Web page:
One excellent source is Politico, which is an American political journalism company with a reputation for high-quality information. The Guardian’s European Union section is in many regards comparable to Politico. Naturally, however, it has a stronger focus on stories that carry particular importance for the UK and, today, is heavily dominated by Brexit (probably forever will be). EurActiv is another excellent source that runs more stories than Politico or The Guardian, including rather technical ones that can often be important if you are a student of European integration. EU Observer is a mix between Politico and Euractiv, running fewer stories but also more technical ones. The specific outlet you go to does not matter too much. All of them are great and you will hopefully be quickly drawn into the fascinating dynamics behind European decision-making.
Finally, let me mention Lexis-Nexis, which is a database supporting full-text searches on various newspapers (e.g. the Frankfurter Allgemeine Zeitung, El País, Le Monde, but also the New York Times) starting from 1985. Whenever you think your story may not only have shaken Brussels but drawn ripples in national capitals and around the world, a database like Nexis can yield a wealth of additional information. This being said, finding information on Nexis can be daunting simply because of the breadth of the database. Anyway, it is really worth the effort and can give you loads of useful information. Give it a try!
In cases where you have looked thoroughly for information in other places but just can’t find what you are looking for, you may want to try Europe Direct sponsored by the European Commission. They are best contacted by e-mail and will help you find almost anything. If you are studying an event in the European Union going back 30 years or more, you should also check the following two archival sources. The Centre Virtuel de la Connaissance de l’Europe (CVCE) collects an impressive amount of primary documents on European integration since 1945. The Archive of European Integration (AEI) hosted by the University of Pittsburgh does not have quiet such a sophisticated visual interface. But don’t judge a book by its cover! There is a host of information waiting to be uncovered and those persistent enough to look for it are rewarded with information that is simply unavailable for anyone working on more contemporary episodes of European integration.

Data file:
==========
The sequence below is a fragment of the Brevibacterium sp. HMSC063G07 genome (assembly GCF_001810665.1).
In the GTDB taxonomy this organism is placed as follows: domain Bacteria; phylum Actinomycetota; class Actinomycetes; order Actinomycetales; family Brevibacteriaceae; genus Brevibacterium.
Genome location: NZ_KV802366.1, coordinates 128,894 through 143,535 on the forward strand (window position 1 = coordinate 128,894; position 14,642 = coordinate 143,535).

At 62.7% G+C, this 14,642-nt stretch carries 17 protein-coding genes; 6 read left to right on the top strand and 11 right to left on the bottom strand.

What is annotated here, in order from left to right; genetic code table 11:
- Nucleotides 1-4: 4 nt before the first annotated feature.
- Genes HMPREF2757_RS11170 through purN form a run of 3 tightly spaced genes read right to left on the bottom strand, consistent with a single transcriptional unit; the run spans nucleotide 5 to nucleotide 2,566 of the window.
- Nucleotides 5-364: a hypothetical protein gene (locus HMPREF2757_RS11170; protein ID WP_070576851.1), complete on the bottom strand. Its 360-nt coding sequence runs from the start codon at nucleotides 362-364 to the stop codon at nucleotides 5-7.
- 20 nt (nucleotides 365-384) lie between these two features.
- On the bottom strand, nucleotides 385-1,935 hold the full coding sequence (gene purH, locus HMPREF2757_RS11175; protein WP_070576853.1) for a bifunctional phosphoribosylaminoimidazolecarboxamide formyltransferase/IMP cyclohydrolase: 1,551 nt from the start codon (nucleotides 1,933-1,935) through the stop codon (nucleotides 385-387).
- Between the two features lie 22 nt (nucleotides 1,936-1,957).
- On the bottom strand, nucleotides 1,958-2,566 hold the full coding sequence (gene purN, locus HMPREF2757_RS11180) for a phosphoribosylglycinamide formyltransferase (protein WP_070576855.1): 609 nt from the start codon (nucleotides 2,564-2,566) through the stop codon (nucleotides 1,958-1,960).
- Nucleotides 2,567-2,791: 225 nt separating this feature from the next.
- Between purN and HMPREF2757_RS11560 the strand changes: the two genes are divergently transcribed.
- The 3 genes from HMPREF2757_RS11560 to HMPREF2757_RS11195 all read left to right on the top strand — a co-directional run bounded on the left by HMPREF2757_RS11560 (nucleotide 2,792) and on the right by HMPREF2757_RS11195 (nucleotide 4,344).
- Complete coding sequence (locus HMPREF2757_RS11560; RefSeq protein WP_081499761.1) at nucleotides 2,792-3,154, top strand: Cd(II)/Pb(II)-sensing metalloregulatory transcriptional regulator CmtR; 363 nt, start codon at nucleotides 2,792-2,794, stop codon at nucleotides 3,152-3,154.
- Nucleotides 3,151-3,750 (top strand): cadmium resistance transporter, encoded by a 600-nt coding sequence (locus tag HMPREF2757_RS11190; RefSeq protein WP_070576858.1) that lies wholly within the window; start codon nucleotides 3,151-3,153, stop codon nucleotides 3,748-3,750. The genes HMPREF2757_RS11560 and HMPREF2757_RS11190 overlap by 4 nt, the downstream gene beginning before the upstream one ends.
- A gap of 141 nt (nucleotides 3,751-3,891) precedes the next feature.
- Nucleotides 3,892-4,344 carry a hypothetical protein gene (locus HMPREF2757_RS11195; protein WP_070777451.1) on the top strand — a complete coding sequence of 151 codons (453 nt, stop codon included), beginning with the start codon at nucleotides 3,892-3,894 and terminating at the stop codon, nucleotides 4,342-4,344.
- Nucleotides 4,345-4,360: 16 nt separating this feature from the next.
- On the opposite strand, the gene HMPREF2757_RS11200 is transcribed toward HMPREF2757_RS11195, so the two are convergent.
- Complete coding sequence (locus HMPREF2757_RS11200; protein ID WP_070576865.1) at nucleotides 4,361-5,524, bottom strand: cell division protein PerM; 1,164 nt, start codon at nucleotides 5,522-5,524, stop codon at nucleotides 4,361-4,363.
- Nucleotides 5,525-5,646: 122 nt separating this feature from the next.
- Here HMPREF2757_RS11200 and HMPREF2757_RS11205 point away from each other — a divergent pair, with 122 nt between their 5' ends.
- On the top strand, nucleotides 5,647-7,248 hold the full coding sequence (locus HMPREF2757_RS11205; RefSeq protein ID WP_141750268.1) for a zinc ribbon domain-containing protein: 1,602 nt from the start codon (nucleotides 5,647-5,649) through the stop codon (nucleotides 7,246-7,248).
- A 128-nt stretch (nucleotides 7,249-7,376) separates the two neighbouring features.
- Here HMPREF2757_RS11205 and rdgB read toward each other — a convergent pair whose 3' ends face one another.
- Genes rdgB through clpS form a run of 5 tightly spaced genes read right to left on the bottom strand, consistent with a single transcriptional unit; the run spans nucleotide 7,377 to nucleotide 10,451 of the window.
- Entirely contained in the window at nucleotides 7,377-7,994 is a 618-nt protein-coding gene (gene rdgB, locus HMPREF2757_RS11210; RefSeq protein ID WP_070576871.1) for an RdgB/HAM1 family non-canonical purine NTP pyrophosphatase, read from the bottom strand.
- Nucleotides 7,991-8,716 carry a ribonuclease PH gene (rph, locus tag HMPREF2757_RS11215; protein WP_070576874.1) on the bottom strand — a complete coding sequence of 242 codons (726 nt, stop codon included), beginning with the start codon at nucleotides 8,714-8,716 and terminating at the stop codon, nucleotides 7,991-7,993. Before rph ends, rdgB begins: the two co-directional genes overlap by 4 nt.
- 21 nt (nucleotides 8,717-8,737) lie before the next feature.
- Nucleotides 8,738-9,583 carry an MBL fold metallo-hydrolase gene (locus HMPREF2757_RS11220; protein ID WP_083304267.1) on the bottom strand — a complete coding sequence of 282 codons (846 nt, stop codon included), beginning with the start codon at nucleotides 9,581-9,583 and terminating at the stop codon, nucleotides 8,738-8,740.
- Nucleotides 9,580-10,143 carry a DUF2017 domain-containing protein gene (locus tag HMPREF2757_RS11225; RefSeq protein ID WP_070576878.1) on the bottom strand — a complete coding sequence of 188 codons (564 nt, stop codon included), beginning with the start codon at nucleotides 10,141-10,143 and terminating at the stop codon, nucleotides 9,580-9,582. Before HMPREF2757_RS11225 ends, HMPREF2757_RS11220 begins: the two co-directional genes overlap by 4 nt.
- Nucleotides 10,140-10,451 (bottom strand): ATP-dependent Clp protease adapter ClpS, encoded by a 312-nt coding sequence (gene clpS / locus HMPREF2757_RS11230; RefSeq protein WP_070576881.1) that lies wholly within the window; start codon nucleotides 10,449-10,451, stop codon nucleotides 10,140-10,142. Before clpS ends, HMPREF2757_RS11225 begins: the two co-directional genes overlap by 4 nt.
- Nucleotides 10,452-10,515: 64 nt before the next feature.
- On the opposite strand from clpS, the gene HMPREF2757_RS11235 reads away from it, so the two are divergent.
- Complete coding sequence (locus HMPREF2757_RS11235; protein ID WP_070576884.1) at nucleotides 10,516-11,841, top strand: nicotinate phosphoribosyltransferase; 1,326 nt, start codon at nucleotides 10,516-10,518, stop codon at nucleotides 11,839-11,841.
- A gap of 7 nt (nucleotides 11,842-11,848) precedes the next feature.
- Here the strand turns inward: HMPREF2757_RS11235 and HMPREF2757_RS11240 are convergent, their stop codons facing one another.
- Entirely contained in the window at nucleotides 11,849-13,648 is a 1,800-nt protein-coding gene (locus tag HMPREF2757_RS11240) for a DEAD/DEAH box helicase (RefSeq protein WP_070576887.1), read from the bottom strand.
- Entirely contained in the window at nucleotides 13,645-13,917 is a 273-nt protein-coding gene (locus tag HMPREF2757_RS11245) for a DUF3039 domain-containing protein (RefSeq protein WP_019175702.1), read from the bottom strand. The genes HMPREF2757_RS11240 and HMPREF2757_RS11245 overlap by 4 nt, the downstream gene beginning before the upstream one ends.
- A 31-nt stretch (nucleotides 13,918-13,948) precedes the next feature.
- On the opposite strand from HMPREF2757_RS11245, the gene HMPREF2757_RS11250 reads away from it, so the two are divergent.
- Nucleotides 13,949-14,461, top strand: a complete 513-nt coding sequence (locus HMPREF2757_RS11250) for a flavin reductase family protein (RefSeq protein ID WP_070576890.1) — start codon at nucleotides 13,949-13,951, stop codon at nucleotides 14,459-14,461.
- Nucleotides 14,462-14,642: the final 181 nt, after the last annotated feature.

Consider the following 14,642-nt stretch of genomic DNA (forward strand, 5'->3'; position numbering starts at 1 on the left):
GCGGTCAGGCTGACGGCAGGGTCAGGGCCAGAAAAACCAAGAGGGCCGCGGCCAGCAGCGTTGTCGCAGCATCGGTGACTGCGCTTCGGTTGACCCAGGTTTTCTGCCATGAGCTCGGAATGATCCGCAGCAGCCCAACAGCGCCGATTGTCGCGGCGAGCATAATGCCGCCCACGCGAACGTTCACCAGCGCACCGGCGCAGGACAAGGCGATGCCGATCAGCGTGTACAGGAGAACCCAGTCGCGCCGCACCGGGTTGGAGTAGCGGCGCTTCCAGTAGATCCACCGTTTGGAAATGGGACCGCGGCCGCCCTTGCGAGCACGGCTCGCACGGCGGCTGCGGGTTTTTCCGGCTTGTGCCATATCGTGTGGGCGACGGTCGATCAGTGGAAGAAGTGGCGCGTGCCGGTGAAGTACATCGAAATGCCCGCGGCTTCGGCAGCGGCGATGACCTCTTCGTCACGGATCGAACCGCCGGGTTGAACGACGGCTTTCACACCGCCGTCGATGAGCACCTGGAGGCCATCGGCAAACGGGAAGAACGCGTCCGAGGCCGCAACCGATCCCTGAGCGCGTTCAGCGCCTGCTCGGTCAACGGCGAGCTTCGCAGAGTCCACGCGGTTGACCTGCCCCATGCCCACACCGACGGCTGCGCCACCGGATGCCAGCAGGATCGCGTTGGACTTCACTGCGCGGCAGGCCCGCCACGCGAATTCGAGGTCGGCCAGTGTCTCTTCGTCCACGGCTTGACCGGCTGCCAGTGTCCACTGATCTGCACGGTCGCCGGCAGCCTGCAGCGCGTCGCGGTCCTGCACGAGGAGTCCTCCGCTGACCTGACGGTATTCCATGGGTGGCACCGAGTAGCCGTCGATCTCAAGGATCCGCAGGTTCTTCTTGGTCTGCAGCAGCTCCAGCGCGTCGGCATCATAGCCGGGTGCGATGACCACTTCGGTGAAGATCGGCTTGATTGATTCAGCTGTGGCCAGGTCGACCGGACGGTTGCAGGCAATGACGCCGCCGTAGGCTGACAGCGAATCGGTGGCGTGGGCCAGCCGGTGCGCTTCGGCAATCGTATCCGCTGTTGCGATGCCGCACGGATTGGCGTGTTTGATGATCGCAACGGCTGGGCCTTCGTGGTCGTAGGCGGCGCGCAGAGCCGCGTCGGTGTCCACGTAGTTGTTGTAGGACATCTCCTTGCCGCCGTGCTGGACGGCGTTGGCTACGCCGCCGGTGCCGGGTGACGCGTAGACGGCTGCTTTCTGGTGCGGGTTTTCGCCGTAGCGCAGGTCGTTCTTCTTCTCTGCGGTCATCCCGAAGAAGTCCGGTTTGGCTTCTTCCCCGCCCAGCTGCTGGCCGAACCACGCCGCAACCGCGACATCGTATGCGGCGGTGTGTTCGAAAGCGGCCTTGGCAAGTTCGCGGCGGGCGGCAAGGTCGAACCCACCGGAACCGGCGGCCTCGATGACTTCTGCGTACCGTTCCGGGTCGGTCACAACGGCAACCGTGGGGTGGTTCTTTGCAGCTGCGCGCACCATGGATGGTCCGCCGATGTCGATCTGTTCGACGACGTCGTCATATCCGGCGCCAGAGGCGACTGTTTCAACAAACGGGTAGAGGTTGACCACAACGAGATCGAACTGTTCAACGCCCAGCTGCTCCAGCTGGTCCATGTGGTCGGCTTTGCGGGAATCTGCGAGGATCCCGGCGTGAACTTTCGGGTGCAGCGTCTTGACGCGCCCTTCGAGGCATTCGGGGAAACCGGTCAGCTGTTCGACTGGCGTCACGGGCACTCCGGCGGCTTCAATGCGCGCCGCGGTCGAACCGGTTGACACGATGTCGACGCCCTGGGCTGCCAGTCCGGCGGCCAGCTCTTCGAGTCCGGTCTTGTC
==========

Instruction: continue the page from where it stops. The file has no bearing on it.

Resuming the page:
Finally, while usually beyond the scope of seminar or even BA or MA theses, interviews with EU officials in Brussels or German officials in Berlin can give you amazing insight into what happens at the European level. You could also try to file a document access request with any of the EU institutions, which can yield extremely valuable information. However, it will take weeks if not months before you get your hands on any documents and therefore, again, I do not consider this a very promising route for students. So just focus on all the resources mentioned above and I am sure you will easily find enough “data” for your purposes. Enjoy the journey!